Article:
New Delhi, June 9(ANI)Book Review: Assam:Terrorism And The Demographic challenge, by Col. Anil Bhat
Centre for Land Warfare Studies, New Delhi. K.W. Publishers. Price Rs. 195/
It has been reported that the notorious United Liberation Front of Assam militant Paresh Baruah has been seen in China looking for arms and to have a respite from the pressure that he was facing in Bangladesh by the Sheikh Hasina government, which was cracking down on anti-India groups.
That Paresh Baruah will feel at 'home' in China should not surprise anyone in India. The Chinese have provided shelter to many insurgent groups functioning in northeast India since the sixties.
India has been fighting an insurgency in the northeast for nearly five decades. Initially it started in Nagaland with the support of the Baptist Church. Christian Missionaries were active in the what was then known as the Naga Hills and Tuensang Area, and they were telling tribal Nagas that they did not belong to India .
A. Z. Phizo led the first groups of Naga 'underground' militants. Initially, the Government of India deployed the Assam Rifles to contain the Naga militants and later sent out regular Army units.
Following the Sino-India War of 1962, the government cracked down on Naga militants. Talks were held with underground Nagas with the help of Reverend Michael Scott and an accord was reached with prominent Naga leaders.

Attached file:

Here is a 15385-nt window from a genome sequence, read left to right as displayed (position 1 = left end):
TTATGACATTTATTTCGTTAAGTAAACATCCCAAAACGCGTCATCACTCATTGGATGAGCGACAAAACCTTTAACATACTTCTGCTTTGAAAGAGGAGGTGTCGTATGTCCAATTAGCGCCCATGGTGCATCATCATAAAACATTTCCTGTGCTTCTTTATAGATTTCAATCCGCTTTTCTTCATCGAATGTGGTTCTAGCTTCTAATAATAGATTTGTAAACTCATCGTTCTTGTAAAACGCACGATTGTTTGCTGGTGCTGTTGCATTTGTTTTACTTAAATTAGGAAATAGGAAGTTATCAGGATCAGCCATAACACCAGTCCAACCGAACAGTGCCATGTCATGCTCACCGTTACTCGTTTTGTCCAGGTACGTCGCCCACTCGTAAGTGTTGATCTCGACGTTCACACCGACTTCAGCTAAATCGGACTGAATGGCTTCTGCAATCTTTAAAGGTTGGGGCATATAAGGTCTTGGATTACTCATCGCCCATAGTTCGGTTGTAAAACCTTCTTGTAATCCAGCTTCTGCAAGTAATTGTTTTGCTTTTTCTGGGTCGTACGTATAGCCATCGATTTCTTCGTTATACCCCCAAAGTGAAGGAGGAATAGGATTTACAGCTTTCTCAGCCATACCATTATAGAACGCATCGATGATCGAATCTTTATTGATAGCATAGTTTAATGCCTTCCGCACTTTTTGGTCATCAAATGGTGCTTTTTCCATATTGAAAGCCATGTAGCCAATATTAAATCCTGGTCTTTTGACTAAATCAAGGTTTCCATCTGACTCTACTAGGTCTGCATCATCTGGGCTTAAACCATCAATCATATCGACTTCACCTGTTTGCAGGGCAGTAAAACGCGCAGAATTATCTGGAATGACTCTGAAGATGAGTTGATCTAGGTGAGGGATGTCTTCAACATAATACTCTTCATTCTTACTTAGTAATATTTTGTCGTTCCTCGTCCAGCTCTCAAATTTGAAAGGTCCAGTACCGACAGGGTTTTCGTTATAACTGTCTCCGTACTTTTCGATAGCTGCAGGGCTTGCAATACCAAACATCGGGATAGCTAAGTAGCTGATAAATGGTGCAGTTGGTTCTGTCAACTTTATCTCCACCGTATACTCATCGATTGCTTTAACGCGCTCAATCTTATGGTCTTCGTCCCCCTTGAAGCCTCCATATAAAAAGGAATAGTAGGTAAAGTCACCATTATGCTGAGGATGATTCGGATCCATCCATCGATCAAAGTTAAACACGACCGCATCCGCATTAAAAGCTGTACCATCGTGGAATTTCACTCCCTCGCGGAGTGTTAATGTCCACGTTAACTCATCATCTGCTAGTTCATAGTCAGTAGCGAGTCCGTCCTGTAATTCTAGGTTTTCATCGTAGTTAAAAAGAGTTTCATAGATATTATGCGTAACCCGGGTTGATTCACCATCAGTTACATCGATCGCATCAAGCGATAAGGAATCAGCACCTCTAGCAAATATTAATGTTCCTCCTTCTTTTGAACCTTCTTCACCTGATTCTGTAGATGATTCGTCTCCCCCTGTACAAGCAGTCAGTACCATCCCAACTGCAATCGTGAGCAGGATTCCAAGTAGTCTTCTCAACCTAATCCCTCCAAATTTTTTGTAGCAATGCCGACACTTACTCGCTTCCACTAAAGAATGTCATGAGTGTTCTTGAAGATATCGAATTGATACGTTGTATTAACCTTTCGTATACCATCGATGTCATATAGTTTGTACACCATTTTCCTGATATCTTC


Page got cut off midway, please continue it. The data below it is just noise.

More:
Underground Nagas who decided to give up their quest for 'independence' were inducted into the security forces. A separate Naga Regiment was formed, and the underground Nagas were given training at the Kumaon Regimental Centre in Ranikhet. The Naga Regiment has been participating in regular operations of the Indian Army, winning accolades.
The success of the Indian Army in the fight against Pakistan in 1971 alerted the adversaries of the country to fan anti-Indian elements in the northeast. While the initial problem was confined to the border areas of East Pakistan, the trouble extended to the whole of the northeast in the late seventies.